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Arthur C. Clarke's Quarantine

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"He knew too much...."

Arthur C. Clarke, world-famous science fiction author, was once challenged to write a story so short, that it could fit on the back of a postcard. The result: this clever little tale about chess causing the end of the world!

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Earth's flaming debris still filled half the sky when the question filtered up to Central from the Curiosity Generator.

"Why was it necessary? Even though they were organic, they had reached Third Order Intelligence."

"We had no choice: five earlier units became hopelessly infected, when they made contact."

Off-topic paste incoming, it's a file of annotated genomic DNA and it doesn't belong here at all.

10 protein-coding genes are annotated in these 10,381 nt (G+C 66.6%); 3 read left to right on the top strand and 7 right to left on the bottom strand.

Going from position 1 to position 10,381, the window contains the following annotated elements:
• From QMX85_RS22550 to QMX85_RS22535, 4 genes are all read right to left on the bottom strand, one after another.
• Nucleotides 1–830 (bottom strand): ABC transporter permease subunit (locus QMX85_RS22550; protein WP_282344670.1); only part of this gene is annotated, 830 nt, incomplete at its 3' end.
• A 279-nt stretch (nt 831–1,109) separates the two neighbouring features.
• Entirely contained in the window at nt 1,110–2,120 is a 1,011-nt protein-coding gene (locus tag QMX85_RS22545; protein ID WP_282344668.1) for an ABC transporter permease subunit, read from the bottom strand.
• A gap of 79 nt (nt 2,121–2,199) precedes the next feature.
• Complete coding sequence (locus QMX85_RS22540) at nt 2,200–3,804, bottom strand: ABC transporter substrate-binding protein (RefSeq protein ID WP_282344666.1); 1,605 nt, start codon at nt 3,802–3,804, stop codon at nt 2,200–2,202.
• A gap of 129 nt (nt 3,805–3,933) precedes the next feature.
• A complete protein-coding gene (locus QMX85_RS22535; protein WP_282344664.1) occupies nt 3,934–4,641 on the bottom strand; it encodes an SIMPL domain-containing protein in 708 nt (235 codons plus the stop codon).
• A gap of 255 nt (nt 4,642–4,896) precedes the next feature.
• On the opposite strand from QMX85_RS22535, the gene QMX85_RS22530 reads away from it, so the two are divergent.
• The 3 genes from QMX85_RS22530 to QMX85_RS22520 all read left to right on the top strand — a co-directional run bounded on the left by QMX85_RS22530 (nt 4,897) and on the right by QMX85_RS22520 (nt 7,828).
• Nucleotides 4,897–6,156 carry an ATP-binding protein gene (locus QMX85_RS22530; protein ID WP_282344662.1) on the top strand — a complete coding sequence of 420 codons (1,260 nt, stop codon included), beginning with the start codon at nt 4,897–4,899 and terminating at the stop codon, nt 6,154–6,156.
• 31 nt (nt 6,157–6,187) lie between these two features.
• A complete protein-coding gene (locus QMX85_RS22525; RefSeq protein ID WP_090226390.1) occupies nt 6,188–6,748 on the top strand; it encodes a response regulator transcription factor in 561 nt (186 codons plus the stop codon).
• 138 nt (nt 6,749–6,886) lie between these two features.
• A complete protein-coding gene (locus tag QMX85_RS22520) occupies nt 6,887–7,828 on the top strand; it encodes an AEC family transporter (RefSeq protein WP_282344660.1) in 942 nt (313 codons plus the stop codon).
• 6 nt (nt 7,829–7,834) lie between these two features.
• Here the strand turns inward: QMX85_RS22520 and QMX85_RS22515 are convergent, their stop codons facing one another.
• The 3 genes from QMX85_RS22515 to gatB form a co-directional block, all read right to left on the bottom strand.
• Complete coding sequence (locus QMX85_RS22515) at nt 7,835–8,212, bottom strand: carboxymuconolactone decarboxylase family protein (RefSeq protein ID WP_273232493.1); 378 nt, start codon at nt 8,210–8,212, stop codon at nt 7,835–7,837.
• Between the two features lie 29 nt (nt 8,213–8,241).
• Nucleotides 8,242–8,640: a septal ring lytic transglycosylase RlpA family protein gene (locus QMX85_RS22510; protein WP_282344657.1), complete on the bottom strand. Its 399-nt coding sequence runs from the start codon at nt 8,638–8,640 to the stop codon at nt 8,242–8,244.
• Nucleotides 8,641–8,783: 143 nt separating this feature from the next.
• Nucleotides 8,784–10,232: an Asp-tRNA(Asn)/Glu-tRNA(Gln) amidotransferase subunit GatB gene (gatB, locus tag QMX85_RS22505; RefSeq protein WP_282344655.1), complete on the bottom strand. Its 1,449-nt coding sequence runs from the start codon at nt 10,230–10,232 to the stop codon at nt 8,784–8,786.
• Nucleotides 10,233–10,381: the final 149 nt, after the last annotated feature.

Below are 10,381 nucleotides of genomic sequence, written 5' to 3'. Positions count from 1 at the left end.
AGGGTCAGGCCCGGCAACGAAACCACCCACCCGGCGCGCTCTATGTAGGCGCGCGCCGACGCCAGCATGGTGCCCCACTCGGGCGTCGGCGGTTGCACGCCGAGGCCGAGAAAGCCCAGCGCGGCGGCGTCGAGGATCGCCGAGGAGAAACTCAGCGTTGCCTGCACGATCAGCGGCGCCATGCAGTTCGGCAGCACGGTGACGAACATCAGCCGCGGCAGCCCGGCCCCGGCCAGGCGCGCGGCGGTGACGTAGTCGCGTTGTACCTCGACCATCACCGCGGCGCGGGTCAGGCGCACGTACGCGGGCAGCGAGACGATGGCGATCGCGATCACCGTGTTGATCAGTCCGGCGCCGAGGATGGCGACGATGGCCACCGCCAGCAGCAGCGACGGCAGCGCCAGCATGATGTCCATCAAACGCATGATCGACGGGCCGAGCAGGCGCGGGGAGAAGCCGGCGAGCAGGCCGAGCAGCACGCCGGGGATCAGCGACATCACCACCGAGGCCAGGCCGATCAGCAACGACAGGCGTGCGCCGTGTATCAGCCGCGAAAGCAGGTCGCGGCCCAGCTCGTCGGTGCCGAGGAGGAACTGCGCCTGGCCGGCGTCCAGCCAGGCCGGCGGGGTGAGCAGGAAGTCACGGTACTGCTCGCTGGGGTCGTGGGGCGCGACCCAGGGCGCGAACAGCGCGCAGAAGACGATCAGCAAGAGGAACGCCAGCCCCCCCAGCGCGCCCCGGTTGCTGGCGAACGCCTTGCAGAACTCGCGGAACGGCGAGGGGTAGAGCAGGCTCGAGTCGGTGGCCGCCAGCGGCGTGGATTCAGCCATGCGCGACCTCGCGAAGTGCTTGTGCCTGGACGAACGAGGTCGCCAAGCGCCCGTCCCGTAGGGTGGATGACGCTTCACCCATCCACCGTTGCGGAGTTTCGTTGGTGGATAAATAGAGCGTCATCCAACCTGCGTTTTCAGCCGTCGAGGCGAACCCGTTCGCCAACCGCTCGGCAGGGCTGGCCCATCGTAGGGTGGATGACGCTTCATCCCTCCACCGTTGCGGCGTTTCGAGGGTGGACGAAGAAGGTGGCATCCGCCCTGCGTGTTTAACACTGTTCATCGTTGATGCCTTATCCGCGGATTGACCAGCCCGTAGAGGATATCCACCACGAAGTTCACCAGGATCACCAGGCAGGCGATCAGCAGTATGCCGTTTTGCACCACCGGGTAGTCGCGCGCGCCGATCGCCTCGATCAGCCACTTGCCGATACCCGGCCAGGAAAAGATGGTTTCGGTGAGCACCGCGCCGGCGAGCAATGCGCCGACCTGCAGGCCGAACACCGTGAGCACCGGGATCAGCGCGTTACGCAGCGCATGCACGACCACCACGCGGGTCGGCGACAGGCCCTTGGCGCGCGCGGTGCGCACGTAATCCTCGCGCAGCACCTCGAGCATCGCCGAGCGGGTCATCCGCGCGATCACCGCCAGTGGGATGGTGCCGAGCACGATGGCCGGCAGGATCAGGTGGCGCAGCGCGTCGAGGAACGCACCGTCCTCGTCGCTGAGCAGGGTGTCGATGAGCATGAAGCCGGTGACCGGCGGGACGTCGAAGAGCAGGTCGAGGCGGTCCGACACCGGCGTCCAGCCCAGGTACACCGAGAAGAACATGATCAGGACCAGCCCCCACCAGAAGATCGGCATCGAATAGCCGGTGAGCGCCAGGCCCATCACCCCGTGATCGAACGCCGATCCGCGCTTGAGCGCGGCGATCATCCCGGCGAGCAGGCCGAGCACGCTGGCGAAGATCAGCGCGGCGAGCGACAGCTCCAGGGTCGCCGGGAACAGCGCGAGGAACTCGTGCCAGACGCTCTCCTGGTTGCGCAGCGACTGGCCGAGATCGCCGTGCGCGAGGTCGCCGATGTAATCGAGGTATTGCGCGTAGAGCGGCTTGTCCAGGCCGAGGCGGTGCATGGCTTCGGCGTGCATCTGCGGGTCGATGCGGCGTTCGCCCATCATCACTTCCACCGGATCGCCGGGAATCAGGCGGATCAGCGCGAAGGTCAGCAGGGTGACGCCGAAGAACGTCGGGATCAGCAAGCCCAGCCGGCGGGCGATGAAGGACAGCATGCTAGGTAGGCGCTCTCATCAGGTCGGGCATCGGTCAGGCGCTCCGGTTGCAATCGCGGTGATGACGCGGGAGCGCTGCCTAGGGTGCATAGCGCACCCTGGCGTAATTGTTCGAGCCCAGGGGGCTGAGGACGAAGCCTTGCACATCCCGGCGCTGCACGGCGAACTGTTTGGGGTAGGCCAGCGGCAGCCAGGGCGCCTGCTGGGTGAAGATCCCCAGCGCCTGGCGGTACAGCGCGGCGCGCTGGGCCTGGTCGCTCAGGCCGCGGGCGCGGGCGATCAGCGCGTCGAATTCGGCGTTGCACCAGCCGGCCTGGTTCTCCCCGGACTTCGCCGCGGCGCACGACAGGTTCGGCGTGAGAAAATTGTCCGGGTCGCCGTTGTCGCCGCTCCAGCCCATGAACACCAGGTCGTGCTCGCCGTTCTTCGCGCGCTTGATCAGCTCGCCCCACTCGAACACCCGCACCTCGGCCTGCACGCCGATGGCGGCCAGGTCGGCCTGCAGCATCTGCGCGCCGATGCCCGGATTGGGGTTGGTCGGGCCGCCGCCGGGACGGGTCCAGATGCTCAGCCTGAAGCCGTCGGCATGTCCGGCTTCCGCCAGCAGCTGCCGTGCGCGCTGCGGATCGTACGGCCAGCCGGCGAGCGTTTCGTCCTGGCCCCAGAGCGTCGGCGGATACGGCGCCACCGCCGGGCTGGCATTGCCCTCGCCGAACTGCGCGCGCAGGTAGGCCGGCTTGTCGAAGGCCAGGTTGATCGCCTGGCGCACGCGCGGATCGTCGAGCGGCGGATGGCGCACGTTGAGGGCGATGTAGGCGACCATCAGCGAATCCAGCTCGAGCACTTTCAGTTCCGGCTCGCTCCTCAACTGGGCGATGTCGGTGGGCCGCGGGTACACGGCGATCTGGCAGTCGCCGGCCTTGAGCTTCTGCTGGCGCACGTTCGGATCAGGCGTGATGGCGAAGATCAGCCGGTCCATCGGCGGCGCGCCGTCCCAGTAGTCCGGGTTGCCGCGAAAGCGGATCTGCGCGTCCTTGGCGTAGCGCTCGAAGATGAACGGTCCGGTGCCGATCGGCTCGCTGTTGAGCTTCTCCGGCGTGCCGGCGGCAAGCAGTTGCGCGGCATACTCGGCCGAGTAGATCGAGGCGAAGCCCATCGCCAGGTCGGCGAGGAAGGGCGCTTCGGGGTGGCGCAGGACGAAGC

"Infected? How?"

The microseconds dragged slowly by, while Central tracked down the few fading memories that had leaked past the Censor Gate, when the heavily-buffered Reconnaissance Circuits had been ordered to self-destruct.

"They encountered a - problem - that could not be fully analyzed within the lifetime of the Universe. Though it involved only six operators, they became totally obsessed by it."

"How is that possible?"

"We do not know: we must never know. But if those six operators are ever re-discovered, all rational computing will end."

"How can they be recognized?"

"That also we do not know; only the names leaked through before the Censor Gate closed. Of course, they mean nothing."

"Nevertheless, I must have them."

The Censor voltage started to rise; but it did not trigger the Gate.

"Here they are: King, Queen, Bishop, Knight, Rook, Pawn."


Isaac Asimov's Science Fiction Magazine, First Issue, Vol 1, No. 1, Spring 1977





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